Posted: 05 September 2006 Updated: 15 February 2008: fixed some broken links.
As always, this is an expression of my opinion. If you don't like it or you want to make a comment, you can send me an email at: cdoswell(at)earthlink.net. If you do so, you are assumed to be giving me permission to post your comments along with whatever response I choose to make. If you aren't willing to have your comments posted, don't bother sending them!
Recently, the famous "crocodile hunter" Steve Irwin was killed while filming a TV documentary about dangerous wild animals - his heart pierced by the venomous barb of a stingray. I've watched enough of his programs to know that he has regularly put himself in harm's way from crocodiles, snakes, spiders, and numerous other dangerous wild animals. As part of his agenda, he emphasized the beauty of these creatures, and worked hard to support efforts to preserve them as part of the natural environment. Being close to dangerous wild animals was Steve Irwin's passion - he was doing what he loved when it killed him. His passion notwithstanding, there clearly was an element of danger associated with proximity to dangerous wild animals. As I've pointed out on other occasions, sometimes when you go into the bear's cage, you escape from the bear. On some occasions, the bear kills you. [I will claim credit, in fact, for coining the term "the bear's cage" - which I take to describe being within the mesocyclone of a supercell storm.]
Steve Irwin clearly climbed into the bear's cage (figuratively) one time too often. Risky behavior can be survived, perhaps many times. I've discussed this in terms of lightning safety here - if you climb mountain tops in the Rockies so as to be on the peak when thunderstorms develop, you're climbing into the bear's cage, whether or not you realize it. The fact that you've done it once and survived it does not make it safe behavior. The fact that you've done it twenty times and survived it does not change that in any way - it's always taking a risk. If you repeat a risky behavior, which includes behaving as though the risks are negligible, enough times, it can eventually kill you, no matter how many times you've done it and come out without any injury before. It only takes once to kill you. I can't be certain it will kill you, ever, but I do know that the potential for serious consequences exists every time you engage in that risky behavior.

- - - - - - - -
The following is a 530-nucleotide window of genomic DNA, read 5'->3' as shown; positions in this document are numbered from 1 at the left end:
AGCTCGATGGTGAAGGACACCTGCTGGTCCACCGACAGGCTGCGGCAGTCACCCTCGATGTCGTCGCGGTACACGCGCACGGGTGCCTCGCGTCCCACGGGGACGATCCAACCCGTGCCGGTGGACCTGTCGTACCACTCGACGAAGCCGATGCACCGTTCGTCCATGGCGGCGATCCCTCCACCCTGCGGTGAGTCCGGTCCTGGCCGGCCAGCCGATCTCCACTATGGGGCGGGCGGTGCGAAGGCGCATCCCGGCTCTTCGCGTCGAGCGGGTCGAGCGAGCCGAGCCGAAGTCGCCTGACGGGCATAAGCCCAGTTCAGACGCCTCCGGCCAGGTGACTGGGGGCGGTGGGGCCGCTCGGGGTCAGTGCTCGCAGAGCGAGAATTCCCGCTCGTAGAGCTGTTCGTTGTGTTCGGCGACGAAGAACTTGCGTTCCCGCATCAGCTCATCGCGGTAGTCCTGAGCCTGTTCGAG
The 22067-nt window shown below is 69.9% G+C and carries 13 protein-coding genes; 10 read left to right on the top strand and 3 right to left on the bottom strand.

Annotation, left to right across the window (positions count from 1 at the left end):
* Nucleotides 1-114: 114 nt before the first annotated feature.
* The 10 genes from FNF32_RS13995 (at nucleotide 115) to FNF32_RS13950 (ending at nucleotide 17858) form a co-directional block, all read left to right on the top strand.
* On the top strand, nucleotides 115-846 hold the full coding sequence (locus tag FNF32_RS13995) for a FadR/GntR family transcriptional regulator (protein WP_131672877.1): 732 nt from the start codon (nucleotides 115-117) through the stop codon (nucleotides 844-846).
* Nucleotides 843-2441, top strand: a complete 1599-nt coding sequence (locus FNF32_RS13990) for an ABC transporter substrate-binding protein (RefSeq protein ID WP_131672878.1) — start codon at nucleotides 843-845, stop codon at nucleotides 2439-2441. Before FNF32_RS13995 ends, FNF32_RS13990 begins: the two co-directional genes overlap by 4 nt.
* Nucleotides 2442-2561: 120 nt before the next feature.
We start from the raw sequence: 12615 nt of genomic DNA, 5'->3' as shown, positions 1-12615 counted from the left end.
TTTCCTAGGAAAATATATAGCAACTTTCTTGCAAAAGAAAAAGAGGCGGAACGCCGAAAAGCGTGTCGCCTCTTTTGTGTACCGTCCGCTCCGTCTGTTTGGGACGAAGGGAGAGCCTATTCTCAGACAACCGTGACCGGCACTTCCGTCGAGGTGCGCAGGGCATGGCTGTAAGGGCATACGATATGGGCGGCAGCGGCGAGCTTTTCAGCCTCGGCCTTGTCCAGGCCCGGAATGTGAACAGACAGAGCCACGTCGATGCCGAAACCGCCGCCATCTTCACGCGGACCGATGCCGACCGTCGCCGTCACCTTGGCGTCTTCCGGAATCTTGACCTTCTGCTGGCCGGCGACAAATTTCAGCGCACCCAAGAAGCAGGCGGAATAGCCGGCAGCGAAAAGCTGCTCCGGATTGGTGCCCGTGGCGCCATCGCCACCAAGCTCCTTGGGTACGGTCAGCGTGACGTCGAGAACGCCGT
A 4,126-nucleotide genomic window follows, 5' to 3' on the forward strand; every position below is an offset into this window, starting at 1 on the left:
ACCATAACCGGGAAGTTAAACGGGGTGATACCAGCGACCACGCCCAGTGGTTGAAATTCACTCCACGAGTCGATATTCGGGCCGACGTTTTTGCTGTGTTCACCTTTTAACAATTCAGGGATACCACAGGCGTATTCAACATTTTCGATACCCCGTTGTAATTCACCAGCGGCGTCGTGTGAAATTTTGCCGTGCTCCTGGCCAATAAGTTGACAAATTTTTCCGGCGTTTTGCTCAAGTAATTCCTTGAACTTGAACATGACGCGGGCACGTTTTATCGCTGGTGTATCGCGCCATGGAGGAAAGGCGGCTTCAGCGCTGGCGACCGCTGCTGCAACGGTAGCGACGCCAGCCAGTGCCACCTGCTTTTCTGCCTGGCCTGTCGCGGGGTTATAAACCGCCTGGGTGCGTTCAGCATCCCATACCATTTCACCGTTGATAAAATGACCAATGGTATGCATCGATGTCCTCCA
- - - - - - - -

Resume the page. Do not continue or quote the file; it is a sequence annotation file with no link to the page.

In 2004, the famous motorcycle builder and stunt rider, Indian Larry (Larry Desmet) was killed during the performance of what was for him a routine stunt, standing on his moving motorcycle (without a helmet). I watched his TV shows, as well. He clearly was a man who had a love of life - part of that life involved taking risks on a motorcycle. My wife, a nurse, calls motorcycles "murdercycles" because she has to deal on a regular basis with the devastating injuries that motorcycle riders incur. Living life involves taking risks, of course, but riding a motorcycle is inherently riskier than, say, taking a walk in the woods. Indian Larry engaged in risky behavior well beyond the risks of ordinary motorcycle riding. He did stunt riding that carried with it increased risks. He was doing what he loved when he died. But no matter how many times he had done that same stunt in the past without consequence, this time, it killed him.